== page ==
Thursday, September 30, 2010

Tear Down the Wall

I never got to know my great grandmother in person because by the time I was born, she had already passed away. But my father has told me stories about her. Like many of the Irish who lived in Boston at the time, she did not really have even two dimes to rub together but one of her great sources of entertainment and enlightenment was to go to the local library and bring back a stack of books that she would then devour over the week and return the next week for another stack. I have little doubt that if she went to a University and mingled with the whose who walked the hallowed halls of the ivory tower, she would have found a group of her peers even though her small Boston apartment was never adorned with a diploma from one of the great higher learning institutions.

Now I understand that people with degrees often find a ready group of people that can relate to them and that different intellectual disciplines often develop their own vocabulary and knowledge of advancements in the field. I do the same with music. Now mind you I have no degree in music (I have degrees however), but I have learned from experience, a lot of hand on practical experience and a have done a lot of reading and talking to people in the field about many things about synthesizers. With people I often talk to on Twitter for example, I can talk about the VCS3, VCOs and VCAs and most will know exactly what these things are. They know who EMS is and Robert Moog and Donald Buchla. All this is natural and good.

However, I am always open to learning something new. I like my grandmother, am not so interested in getting a nice new piece of paper on my wall but rather, getting a new stack of books (in my case often put in my own bookcases) and read and learn. Or to sit in front of a soft synth or a hard synth and play music. Music that speaks to my heart and I want to share with others.

IMHO (degrees or no), we can all learn from one another and frankly, if someone has a degree or not, I don't really care. It's why I rarely share what diplomas I have. My great grandmother did not have any degrees from higher learning institutions as I do but I would rather go back in time and be able to spend an hour with her than with the great minds of the universities. She had a practical knowledge that I think the world is losing. The Irish are some of the greatest writers because they learned the art of poetry, music and story telling by sharing it with their friends at the local pub. They learned to paint with words and notes not because they had a degree but from telling stories and playing music.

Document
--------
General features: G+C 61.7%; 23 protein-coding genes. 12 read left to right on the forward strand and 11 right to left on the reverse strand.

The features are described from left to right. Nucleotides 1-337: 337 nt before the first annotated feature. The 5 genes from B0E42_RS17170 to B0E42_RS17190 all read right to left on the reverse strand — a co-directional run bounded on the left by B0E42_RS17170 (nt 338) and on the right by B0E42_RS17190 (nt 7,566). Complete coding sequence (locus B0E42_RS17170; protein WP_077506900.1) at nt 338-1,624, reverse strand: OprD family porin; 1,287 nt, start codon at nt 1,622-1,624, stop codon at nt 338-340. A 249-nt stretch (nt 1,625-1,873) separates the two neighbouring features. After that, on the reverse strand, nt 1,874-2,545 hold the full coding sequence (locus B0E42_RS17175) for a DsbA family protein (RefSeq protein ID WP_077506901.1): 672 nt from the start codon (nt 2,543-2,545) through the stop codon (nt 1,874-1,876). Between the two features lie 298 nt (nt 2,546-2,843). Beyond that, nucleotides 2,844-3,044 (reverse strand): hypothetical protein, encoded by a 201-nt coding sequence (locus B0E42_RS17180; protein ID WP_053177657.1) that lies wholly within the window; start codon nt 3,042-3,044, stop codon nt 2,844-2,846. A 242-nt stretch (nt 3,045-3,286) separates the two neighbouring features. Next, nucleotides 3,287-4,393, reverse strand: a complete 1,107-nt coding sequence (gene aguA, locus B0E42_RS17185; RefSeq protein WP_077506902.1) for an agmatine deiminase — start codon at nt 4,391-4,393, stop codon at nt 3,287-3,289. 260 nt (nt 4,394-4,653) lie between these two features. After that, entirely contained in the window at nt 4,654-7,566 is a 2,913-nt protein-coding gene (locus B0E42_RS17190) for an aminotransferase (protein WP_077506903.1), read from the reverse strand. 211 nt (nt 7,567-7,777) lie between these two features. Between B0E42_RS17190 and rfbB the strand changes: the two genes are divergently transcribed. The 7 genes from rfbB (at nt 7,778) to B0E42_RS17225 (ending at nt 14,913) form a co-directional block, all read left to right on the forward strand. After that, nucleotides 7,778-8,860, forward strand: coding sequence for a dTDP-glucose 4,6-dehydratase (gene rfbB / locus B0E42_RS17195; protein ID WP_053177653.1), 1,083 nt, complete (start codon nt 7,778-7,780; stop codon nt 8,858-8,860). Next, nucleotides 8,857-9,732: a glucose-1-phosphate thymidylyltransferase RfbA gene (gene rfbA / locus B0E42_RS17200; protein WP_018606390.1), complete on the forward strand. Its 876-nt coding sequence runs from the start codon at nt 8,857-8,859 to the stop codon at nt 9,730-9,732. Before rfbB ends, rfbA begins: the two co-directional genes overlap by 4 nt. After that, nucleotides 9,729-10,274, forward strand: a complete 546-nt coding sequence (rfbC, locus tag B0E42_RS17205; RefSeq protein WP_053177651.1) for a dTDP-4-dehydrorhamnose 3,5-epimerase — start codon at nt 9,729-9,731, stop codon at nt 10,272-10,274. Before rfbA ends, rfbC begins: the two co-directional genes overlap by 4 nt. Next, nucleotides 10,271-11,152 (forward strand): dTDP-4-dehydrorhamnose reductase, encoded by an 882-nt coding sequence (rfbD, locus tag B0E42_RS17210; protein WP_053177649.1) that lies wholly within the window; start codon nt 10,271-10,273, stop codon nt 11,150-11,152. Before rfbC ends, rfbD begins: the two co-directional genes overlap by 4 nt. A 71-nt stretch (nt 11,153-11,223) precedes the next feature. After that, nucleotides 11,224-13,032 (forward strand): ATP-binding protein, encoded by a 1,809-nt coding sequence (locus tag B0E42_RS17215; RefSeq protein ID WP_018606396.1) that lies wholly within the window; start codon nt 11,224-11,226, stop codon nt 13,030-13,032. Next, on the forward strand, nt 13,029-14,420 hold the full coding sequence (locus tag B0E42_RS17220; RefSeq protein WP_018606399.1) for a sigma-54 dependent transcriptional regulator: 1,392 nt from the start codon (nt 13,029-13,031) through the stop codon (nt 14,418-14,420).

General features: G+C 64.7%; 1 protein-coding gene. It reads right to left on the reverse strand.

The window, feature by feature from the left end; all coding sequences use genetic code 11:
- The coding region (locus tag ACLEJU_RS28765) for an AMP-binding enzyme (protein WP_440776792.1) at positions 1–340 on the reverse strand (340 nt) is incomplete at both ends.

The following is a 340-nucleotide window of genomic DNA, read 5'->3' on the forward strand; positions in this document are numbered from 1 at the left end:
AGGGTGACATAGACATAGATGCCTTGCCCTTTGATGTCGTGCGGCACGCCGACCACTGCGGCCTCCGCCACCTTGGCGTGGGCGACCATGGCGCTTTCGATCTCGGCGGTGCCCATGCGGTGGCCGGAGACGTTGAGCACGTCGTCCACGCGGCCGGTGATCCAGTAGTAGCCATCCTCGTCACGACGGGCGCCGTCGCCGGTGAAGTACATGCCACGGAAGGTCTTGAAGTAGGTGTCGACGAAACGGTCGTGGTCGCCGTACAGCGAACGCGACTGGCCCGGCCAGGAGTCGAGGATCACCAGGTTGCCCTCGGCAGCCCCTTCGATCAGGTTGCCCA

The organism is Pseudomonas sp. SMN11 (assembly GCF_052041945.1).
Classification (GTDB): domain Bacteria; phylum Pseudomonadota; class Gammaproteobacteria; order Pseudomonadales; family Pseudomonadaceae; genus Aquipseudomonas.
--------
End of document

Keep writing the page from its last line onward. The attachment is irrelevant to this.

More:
I posed a tweet the other night about the book "Zen and the Art of Motorcycle Maintenance" which is, as I said, not really about either zen or motorcycles but has a lot to say about metaphysics. I know, not a word that you hear discussed much these days although I bet my great grandmother knew what it is. Metaphysics is the study of being, of what something is, the underlying essence of things.

The academic mind tends to break things down into small pieces so that each knows their own piece but often not the whole and so they only see the trees and not he forest. They see a drop of water and not the ocean or even the world of life that can exists in a single drop of water from that ocean. A person can only know something by knowing it from all sides and then, putting it all together and then, and only then, understand it's essence. I will tell you my take on music and the brain. That is why so many parts of the brain light up when music is being played.

Music can also be seen from many directions. It is theory, notes and scales and tempos and the like. But it is also emotion and mystery. It speaks both in conterpoint but also of sadness and longing or the joy of summers day. It speaks a language all its own. I can approach music from the perspective of neurology, psycho acoustics, psychology, music theory, electronics even physics. Each can tell me something but none on their own capture the essence.

When I allude to the Carolian rabbit hole, I am trying to invite people down a hole that will show them a world below the surface of academic disciplines that they seem to cling to with such fervor. One of the reasons I love the first Matrix movie (the 1st, the writers kind of blew it after that) is that we each live in our own matrix. We have a vocabulary that we may share with a particular group of people, or knowledge, or experience. And like the movie, it's ok sometimes to enjoy taste of the steak, but there is more to the human experience than that and to experience it, we have to leave our matrix.

We hold up our degrees and believe that only those in our small circle have something to say or contribute to our jobs and our life but the truth is, in the words of Simon and Garfunkel, "The words of the prophets are written on the subway ways and tenement halls". Perhaps, we have only to listen and the silence will speak to us.

Wednesday, September 15, 2010

Do Sounds Have Meaning?

I just listened to this great interview with John Cage again:

In this interview, Cage claims that sound has no meaning.

I think the question as to if sound has meaning or not relates to the very old philosophical question that if a tree falls in a forest, does it make a sound. If the meaning of sound is that the molecules in the air vibrate when it falls then yes, it makes a sound. If one where to leave a recording device in the forest when the tree fell it would also produce a recording of those vibrations. But if one means by sound what we associate sound with in language, our experience of the sensation of sound, then no, the tree does not make any sound.

It is impossible for us to hear a sound the way a recording device records it. Each time we hear a sound our brains not only filter it, but try to make sense of it. There is a psychological theory refered to as pareidolia